Now, to be fair, there’s nothing inherently wrong with having narration in an audio drama, it’s just that almost every time it happened in The Sandman, it felt like it wasn’t wholly necessary. There are times where it works very well, but the vast majority of the time narration was used, I felt as though I’d have rather had that information left up to my imagination. It’s most often used to describe something visually – how a character or location looks. And, honestly, in an audio drama, that stuff just doesn’t matter. I don’t care what Morpheus looks like; I care about what he’s doing. I understand why one might want to include such descriptions – the artwork of The Sandman is as iconic as, if not more iconic than, Gaiman’s script work is. And in adapting the comic, one might want to retain as much of it as humanly possible. But, for me, the narration proved distracting and unneeded more often than it proved necessary. It frequently felt more like an audiobook than an audio drama, which is a pretty pedantic distinction, in all honesty, but one worth mentioning. I found myself wishing The Sandman was allowed to be more of an audio drama, letting the sound effects and dialogue do all of the describing instead of relying on narration to fill in the visual gaps. But your mileage may vary.

That being said, Audible’s The Sandman is still a very enjoyable experience. It’s an utter joy hearing these characters finally come to life, and almost all the cast are perfectly cast (except for Kat Dennings as Death, whose performance never quite clicked for me). James McAvoy is exactly as good as you want him to be, bringing a great balance of mystery and power to his Morpheus. He shows great range throughout the twenty episodes, going from weak to powerful to somewhere in between. You completely buy the idea that he is the lord of the Dreaming. It’s that good of a performance. Equally good are Michael Sheen as Lucifer (doing his best David Bowie impersonation), Taron Edgerton as John Constantine, Shey Greyson as Rose Walker, Riz Ahmed as The Corinthian (being entirely unsettling), Bebe Neuwirth as the Siamese Cat, and Samantha Morton as Urania Blackwell, and Arthur Darvill as Shakespeare. But all of the cast do excellent jobs, especially those who don’t have a lot of material with which to stand out.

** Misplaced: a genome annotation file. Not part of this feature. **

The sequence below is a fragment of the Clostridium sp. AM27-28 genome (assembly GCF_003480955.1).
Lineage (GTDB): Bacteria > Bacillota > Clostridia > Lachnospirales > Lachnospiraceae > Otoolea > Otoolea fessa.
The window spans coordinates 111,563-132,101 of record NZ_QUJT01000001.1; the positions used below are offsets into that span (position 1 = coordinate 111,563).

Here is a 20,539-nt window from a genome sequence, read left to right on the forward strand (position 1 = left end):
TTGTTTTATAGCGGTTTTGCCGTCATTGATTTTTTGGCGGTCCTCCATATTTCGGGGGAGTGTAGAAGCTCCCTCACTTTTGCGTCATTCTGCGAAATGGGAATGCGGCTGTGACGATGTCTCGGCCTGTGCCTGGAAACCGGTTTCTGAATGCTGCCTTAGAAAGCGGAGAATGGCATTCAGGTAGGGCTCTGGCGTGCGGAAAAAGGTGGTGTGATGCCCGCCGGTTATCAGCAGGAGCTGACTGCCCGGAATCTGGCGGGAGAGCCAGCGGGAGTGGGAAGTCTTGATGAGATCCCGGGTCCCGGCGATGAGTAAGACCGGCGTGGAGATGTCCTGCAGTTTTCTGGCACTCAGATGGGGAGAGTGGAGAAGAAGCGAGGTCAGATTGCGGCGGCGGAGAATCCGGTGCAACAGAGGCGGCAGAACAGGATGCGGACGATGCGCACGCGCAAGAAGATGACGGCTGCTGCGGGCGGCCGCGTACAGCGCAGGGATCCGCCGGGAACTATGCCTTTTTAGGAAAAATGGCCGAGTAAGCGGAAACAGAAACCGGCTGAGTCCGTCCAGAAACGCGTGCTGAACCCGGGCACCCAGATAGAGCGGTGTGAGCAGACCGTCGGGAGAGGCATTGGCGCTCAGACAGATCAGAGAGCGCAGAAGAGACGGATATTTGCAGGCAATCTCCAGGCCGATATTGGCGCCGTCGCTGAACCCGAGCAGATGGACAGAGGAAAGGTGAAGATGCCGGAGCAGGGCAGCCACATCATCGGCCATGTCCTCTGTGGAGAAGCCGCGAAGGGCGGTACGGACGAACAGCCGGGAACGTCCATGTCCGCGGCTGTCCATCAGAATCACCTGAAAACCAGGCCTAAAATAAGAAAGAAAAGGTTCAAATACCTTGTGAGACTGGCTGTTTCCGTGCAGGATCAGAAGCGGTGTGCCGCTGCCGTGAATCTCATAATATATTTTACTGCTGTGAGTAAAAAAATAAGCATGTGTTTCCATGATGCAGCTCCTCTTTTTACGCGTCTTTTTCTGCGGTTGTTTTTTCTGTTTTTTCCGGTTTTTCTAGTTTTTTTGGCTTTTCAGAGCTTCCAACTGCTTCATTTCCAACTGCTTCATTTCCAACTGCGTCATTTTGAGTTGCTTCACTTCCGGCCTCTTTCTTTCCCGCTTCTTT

Equally, if not more impressive, is The Sandman’s sound design and score. Dirk Maggs’ extensive experience creating audio dramas is on full display in his directing and sound design for The Sandman. He creates an entire world with sound effects and excellent mixing and it’s beyond impressive. Everything from the “sound of [Death’s] wings” to the atmosphere of realms like the Dreaming and Hell to a bunch of fairies watching A Midsummer Night’s Dream sound fully realized and instantly immersive. There is so much detail caked into the soundscape of The Sandman that you will pick up on new things each time you listen to an episode. Then there’s the truly cinematic score from James Hannigan that rivals a Hollywood film. Hannigan understands the weight and atmosphere of The Sandman universe and his score highlights the operatic tendencies in Gaiman’s narrative. These two elements combine to create one of the best-sounding audio dramas in years.

At the end of the day, I really enjoyed Audible’s adaptation of The Sandman. It skews a bit closer to an audiobook than an audio drama for my tastes, but it’s a great listen. The vast majority of the performances are excellent, with everyone breathing life into their characters and making them feel as dynamic as they look in the comics. Equally great is Dirk Maggs’ atmospheric sound design and James Hannigan’s gorgeous score, both of which greatly elevate the entire production into something truly special. I’d love to see future installments in the series rely a bit more on Maggs’ and Hannigan’s talents and less on narration from Gaiman, allowing them the opportunity to tell as much of the story as possible through straight dialogue and sound design, but still. The Sandman is a great listen, though I’m not entirely sure how accessible it will be to those completely unfamiliar with the comics. I’d say it’s well worth a shot, though, especially if you enjoy audio dramas.

(4 out of 5 wands.)